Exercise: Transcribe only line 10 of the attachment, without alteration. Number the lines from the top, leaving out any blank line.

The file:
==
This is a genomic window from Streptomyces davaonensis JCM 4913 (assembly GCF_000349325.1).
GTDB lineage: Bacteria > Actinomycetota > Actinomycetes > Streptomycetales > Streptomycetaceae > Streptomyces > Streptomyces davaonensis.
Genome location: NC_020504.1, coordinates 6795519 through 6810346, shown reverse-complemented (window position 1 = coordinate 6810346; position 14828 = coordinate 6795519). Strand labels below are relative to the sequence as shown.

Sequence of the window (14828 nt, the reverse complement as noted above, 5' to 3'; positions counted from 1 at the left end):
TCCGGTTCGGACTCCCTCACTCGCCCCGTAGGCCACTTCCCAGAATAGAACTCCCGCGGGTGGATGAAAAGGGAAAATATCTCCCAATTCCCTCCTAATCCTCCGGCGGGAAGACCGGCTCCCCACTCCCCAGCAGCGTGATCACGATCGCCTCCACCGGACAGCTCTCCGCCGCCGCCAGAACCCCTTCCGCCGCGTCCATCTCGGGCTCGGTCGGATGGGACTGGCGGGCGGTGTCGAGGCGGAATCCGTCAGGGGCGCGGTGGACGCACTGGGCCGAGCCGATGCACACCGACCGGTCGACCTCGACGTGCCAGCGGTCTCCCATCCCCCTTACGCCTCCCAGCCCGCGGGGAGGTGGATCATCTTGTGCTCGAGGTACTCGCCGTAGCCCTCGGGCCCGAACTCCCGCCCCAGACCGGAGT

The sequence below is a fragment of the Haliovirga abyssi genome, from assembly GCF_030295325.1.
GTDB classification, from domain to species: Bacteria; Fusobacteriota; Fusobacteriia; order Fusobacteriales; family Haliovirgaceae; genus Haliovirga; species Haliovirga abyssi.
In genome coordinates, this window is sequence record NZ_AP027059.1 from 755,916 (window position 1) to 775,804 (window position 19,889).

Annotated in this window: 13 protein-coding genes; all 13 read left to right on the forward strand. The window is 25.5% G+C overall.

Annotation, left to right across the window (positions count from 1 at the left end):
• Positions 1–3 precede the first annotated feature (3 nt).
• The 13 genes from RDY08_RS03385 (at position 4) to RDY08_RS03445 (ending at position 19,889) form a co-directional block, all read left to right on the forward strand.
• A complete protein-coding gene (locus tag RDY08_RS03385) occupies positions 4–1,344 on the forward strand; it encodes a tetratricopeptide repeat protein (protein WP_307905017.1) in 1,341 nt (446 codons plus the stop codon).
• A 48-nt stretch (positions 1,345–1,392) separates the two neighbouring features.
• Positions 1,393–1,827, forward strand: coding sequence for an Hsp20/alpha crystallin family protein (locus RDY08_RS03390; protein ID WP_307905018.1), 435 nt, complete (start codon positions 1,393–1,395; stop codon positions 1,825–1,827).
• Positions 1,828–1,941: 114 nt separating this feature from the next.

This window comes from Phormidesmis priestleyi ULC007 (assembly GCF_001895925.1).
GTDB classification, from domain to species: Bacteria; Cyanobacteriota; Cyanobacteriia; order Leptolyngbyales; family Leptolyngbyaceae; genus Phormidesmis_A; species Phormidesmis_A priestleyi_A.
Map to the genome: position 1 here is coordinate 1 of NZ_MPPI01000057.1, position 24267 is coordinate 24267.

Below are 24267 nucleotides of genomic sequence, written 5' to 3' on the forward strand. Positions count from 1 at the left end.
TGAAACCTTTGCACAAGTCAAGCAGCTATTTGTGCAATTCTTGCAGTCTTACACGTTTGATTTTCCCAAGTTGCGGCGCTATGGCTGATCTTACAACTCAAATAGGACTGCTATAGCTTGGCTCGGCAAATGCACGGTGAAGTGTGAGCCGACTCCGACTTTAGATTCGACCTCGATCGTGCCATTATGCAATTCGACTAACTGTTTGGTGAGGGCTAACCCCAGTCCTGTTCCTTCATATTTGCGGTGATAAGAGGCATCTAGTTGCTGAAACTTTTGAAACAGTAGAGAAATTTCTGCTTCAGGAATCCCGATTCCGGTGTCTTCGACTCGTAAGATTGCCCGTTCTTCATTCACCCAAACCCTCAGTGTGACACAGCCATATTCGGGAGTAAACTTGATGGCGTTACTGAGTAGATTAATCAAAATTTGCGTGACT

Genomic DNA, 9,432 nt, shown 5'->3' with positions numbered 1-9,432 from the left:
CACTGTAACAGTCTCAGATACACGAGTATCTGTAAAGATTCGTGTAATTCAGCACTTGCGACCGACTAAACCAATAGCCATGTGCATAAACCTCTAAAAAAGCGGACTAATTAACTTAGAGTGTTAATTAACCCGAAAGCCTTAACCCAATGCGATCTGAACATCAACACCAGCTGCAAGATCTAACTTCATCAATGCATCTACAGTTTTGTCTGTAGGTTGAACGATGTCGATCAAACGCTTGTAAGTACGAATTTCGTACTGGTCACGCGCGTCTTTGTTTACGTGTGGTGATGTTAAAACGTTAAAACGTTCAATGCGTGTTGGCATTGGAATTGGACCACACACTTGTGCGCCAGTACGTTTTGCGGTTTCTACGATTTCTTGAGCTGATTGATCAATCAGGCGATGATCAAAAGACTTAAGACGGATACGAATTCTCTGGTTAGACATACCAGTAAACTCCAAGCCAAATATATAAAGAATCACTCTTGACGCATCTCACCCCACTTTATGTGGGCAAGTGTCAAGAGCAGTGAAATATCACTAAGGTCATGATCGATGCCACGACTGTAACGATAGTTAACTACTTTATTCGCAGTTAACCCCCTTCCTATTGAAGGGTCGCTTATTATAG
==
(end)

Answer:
Annotation, left to right across the window (positions count from 1 at the left end):